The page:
Before the fire, rumours of an impending attack on local homes and shops had sent women and children to the church as a place of refuge, while their menfolk remained outside to defend them.
But in an explosion of ethnic violence, hundreds of people, many of them Kalenjin neighbours known to the Kikuyus they now sought to kill, arrived with bows and arrows and sharpened sticks, overwhelming the men trying to protect their families.
When Raila Odinga became a symbol against Kibaki, there was a lot of passion. Moi could not believe what happened …. The Kibaki group really wanted RVP
The mob pelted the church with rocks and then blocked the exits with petrol-soaked mattresses, piled on dried maize leaves from the nearby fields and turned the place into an inferno, pushing back in anyone who tried to escape.
They slashed with machetes the men desperately trying to rescue their families, and chased others into neighbouring fields, where they hacked them to death and chopped them into pieces.
After the church fire had died down, relatives went in to search for their people. None of the blackened corpses, grandmothers and mothers who died holding their children close, was recognisable.
A week later, distraught women were still searching the fields for parts of their husbands, a wife perhaps recognising a dismembered leg by the trousers her husband had been wearing. Police officers had the grim job of picking up the slashed and decomposing human remains and taking them to the mortuary in Eldoret.
The Kiambaa killings led to revenge attacks and no community escaped unscathed, including Kalenjins. Kenyans of different ethnic backgrounds who had lived peaceably side-by-side for generations found themselves at odds with each other. It was the result of their having been incited by people who cared nothing for those forced to kill or be killed, and the incident led directly to Ruto’s being indicted at the International Criminal Court at The Hague.
Against this never-to-be-forgotten background of terrible events, the kind of rhetoric about killing that has been recklessly engaged in by Ruto and Gachagua in the run-up to the 2022 elections is nothing if not chilling. It is, in fact, the very definition of incitement.
As everyone knows, the 2007 election dispute was eventually solved through the formation of a coalition government after the intervention of Kofi Annan. ODM’s first meeting with Annan took place at the Serena Hotel on January 23, 2008. At the end of the meeting, Annan said he would meet Kibaki the following day and hopefully get the two leaders to the table for talks as soon as possible.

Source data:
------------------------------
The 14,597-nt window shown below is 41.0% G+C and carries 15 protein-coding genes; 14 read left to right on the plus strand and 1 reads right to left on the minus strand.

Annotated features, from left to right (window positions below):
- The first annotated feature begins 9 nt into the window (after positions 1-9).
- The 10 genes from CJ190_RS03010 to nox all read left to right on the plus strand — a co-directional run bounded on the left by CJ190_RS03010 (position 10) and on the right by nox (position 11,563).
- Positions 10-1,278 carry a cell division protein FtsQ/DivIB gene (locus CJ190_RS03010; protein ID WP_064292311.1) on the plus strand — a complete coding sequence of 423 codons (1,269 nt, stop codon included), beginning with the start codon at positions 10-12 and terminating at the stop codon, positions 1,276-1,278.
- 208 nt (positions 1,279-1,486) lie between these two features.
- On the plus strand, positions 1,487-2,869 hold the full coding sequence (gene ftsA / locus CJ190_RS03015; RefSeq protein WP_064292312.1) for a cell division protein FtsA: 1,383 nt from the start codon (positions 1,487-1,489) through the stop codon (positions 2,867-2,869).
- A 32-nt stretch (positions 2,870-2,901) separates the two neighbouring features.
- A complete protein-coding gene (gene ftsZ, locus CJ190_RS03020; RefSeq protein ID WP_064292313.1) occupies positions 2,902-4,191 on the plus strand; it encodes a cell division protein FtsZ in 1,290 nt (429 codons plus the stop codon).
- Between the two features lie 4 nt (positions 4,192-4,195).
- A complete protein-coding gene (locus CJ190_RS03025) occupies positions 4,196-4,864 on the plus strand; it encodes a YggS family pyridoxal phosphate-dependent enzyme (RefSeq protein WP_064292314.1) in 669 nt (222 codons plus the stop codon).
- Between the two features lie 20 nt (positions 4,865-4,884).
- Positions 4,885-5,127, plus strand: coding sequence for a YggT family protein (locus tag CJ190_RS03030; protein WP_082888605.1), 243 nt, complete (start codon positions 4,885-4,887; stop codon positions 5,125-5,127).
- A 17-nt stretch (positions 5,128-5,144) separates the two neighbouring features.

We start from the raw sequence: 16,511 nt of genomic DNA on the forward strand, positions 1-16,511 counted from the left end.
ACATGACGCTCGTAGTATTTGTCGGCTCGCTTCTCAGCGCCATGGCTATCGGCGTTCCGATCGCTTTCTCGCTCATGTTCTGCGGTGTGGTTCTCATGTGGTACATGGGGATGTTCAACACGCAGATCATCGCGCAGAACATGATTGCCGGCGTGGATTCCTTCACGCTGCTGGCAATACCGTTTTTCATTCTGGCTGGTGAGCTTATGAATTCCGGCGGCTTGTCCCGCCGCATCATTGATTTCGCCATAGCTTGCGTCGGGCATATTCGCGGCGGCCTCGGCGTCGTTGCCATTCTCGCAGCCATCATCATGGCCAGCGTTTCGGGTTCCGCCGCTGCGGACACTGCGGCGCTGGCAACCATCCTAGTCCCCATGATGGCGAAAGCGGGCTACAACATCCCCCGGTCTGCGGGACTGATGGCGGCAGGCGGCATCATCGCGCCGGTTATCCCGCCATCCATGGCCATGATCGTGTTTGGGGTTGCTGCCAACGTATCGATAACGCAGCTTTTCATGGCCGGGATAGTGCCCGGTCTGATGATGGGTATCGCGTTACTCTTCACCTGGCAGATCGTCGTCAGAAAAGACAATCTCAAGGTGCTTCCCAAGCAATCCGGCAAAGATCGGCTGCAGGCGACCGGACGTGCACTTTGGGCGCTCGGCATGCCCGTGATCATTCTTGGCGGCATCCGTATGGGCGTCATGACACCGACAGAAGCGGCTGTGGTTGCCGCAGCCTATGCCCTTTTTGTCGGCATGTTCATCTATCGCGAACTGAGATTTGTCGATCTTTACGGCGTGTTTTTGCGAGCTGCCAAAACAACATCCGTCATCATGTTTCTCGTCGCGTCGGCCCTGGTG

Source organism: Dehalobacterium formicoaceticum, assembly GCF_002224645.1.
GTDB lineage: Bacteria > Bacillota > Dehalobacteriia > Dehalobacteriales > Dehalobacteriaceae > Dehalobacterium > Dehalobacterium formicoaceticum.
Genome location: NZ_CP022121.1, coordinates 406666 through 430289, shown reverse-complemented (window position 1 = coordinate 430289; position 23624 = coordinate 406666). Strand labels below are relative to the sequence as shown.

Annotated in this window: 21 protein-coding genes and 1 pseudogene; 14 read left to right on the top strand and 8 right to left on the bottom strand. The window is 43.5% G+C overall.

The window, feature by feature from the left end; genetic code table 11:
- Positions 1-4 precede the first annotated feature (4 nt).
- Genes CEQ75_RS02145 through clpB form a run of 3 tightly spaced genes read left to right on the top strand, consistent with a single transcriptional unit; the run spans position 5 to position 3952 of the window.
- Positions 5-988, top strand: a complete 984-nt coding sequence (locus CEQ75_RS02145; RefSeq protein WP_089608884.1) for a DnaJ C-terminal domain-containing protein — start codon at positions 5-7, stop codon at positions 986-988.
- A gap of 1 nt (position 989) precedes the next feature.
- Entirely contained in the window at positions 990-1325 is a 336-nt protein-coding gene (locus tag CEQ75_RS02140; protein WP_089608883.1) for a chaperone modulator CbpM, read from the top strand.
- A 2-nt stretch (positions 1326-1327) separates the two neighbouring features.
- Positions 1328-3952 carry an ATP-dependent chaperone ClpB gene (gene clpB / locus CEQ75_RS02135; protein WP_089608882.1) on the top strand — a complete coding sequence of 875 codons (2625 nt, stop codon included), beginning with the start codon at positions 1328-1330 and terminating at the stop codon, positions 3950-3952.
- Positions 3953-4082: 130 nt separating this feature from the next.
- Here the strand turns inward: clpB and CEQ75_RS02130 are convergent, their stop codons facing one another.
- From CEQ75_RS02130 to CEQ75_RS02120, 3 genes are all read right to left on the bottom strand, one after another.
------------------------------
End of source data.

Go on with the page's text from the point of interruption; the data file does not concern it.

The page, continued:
In the debriefing afterwards, ideas were exchanged among the ODM team, especially over whether now was the time to call off the mass action ODM had supported. Tinderet MP Henry Kosgey reported that people were still angry, especially because Kibaki, despite the ongoing negotiations, had already taken his place in parliament.
In fact, reported Kosgey, “People are going to Sudan to look for guns.” Ruto was unequivocal. “No choice,” he said. “We have to go for guns.”
Wherever there is violence, it seems Ruto’s name features. It began with the infamous YK’92. Then came Kiambaa and Ruto’s trip to The Hague. Soon, witnesses started disappearing or being found murdered. Ruto’s name keeps cropping up in other cases – I won’t name them. And now here he is again, along with his running-mate, making wild accusations and telling implausible stories that can only have an ill intent.
We cannot afford for this kind of violence to continue. Even leaving aside whatever has gone before, those who cannot accomplish their stated aims without stooping so low as to begin setting the stage once again for inter-ethnic violence and killing clearly have no right, ‘God-given’ or otherwise, to be in the business of national leadership.
Editor’s Note: The views expressed in this article are the author’s own and do not necessarily reflect The Elephant’s editorial stance. The Elephant has offered the Kenya Kwanza campaign an opportunity for response but received none.